“New Font Tells a Story”: Profile by KMSP-TV
Watch video clips of the November 30 story on Marcel's Letters by KMSP-TV reporter Rob Olson.
Marcel's Letters, Carolyn Porter, Rob Olson, Scott Keller, KMSP-TV, Subtext Books, Books, Stillwater, Marcel Heuzé, P22 Marcel Script
post-template-default,single,single-post,postid-22923,single-format-standard,stockholm-core-2.4.1,select-theme-ver-9.8,ajax_fade,page_not_loaded,,qode_menu_,wpb-js-composer js-comp-ver-7.1,vc_responsive

“New Font Tells a Story”: Profile by KMSP-TV

I received a phone call on Wednesday, Nov. 29. On the other end of the phone was KMSP-TV reporter Rob Olson, wondering if I would be willing to film a segment later that day. He had just seen a press release from UW-Stout, and wanted to learn more about my font and the book. I had a client call scheduled for mid-afternoon, so I wasn’t able to film that day. But, we agreed to film the next morning. Good news for me: That gave me an extra day to fret about being on camera!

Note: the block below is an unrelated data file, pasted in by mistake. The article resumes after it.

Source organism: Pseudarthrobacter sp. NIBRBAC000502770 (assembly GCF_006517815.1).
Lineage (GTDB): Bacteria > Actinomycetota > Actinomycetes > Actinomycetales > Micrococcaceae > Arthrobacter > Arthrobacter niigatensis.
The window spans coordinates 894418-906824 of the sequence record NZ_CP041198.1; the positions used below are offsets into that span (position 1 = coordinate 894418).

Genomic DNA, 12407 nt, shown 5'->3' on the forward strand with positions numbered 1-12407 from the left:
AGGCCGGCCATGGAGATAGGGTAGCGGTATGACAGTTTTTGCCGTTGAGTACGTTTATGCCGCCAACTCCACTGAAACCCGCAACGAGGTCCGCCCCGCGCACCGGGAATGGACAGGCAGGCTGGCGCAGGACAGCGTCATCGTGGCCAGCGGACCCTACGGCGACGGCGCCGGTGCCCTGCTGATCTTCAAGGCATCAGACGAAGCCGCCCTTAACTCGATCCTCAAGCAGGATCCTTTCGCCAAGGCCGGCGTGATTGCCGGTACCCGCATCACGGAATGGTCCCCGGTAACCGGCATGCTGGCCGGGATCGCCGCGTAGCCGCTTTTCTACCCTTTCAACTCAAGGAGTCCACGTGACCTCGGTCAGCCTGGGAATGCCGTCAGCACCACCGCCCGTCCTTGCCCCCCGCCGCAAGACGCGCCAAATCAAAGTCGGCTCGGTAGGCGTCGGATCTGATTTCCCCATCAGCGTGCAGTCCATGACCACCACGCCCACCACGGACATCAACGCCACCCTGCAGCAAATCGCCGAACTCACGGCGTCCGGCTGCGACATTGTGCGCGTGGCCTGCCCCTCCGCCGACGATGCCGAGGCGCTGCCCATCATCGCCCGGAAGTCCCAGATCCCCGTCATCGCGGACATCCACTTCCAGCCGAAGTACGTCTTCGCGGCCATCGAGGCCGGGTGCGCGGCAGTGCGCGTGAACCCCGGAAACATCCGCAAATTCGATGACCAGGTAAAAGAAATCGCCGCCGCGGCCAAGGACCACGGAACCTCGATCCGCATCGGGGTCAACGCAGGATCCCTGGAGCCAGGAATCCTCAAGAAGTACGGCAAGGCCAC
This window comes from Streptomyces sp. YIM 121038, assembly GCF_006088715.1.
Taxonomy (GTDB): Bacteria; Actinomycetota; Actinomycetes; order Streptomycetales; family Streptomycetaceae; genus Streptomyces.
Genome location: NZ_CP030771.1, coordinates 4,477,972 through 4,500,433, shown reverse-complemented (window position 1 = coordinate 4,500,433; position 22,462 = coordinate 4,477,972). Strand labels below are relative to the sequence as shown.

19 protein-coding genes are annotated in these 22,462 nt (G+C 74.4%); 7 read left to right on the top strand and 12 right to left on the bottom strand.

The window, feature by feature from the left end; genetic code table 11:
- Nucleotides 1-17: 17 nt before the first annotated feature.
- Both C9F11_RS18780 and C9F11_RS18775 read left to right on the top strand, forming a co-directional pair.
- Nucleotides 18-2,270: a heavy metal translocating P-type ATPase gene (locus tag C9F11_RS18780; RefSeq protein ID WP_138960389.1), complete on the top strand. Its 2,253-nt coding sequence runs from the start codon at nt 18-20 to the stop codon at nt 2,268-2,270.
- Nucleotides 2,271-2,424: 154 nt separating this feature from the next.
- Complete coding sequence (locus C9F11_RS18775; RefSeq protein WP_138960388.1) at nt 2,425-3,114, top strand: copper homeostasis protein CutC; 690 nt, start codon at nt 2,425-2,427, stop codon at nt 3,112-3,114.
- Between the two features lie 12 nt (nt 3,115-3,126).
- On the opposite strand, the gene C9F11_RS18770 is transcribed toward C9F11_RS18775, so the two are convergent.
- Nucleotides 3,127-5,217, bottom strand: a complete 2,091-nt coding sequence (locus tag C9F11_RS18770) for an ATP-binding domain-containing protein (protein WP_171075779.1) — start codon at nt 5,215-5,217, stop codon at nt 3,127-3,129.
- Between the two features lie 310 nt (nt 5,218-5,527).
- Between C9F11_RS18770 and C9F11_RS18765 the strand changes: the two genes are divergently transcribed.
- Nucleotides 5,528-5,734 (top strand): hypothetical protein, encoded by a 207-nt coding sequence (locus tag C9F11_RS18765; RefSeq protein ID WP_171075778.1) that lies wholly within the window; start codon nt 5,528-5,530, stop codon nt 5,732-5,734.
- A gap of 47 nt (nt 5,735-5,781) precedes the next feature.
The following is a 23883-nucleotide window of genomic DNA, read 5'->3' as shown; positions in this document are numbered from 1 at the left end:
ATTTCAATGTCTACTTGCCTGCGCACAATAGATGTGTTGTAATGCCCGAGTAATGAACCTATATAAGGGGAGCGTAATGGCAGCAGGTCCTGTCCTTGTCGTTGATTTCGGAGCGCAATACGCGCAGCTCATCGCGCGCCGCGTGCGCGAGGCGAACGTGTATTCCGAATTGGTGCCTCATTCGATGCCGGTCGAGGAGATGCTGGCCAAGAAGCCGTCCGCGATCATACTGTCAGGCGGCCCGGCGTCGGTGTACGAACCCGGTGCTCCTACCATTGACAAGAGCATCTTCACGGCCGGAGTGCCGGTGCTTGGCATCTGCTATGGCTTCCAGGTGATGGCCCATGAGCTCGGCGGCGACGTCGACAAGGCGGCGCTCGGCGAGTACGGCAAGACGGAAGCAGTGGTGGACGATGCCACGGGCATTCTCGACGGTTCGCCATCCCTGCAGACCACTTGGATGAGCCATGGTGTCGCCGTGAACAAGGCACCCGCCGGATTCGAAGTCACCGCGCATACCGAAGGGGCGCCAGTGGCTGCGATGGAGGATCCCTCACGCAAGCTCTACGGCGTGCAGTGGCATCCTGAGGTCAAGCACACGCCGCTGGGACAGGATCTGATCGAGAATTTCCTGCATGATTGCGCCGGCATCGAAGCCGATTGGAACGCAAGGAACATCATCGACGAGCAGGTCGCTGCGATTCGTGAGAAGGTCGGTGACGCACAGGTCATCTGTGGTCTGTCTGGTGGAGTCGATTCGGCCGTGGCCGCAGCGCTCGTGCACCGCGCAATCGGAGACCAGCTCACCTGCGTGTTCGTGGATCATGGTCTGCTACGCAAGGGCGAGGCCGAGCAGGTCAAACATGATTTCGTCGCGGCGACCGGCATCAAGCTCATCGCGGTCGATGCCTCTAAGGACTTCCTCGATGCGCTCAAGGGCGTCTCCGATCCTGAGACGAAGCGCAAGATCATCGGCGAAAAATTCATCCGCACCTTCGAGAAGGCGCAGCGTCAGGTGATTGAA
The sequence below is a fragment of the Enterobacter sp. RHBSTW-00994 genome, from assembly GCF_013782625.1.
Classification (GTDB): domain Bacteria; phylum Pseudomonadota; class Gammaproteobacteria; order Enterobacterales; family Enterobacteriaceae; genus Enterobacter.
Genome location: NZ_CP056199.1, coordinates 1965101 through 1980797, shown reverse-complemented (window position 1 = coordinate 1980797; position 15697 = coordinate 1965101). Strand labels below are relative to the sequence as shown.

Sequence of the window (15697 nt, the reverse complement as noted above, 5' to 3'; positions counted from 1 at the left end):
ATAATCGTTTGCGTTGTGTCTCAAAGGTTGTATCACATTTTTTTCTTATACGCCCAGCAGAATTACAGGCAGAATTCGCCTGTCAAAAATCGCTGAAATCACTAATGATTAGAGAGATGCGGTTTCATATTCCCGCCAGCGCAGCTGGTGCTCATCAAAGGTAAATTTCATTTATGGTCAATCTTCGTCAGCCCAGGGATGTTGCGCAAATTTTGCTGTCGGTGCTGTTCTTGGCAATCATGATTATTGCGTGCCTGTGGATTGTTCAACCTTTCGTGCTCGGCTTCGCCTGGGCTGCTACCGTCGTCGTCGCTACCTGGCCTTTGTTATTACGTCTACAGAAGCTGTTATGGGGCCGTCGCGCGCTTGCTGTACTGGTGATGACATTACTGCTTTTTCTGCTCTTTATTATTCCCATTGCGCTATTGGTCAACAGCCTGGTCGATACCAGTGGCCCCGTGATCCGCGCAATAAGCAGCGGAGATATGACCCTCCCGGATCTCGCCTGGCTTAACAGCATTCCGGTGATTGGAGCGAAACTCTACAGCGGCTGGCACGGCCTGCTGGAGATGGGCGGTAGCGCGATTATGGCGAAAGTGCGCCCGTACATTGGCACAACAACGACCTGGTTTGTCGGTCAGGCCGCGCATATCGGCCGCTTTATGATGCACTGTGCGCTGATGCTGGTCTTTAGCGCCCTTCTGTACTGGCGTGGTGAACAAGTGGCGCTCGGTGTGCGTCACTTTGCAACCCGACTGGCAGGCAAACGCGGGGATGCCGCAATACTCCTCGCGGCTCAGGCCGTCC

Rob, his photojournalist Scott, and I met Thursday morning at Subtext Books in downtown St. Paul. We filmed for more than an hour. Most of the time, Rob and I were simply having a conversation. A few times we repeated parts of our conversation after Scott changed a camera lens or changed camera angles. Is it odd I found the process of filming utterly fascinating?!

One thing I didn’t know was how in the heck Rob was going to trim down an hour-long conversation — and admittedly a complicated story — into a three minute segment. But, I had a gut feeling I could trust him, and indeed he did a great job.

That evening, I watched the story, in real-time, along with anyone else who was turned in to KMSP-TV. The story was originally scheduled to run at 5:15 and 6:10, but I learned it also ran on the 9:00 and 10:00 news shows, along with the next morning’s show. I had a public-facing book event that Friday, and it was amusing to hear several people look at me, point, and proclaim, “I just saw you this morning on TV!”

The 5:00 clip and 6:00 clip are slightly different. Which “cut” do you prefer?

A big thanks to Rob Olson, Scott Keller, and the fine folks at Subtext Books!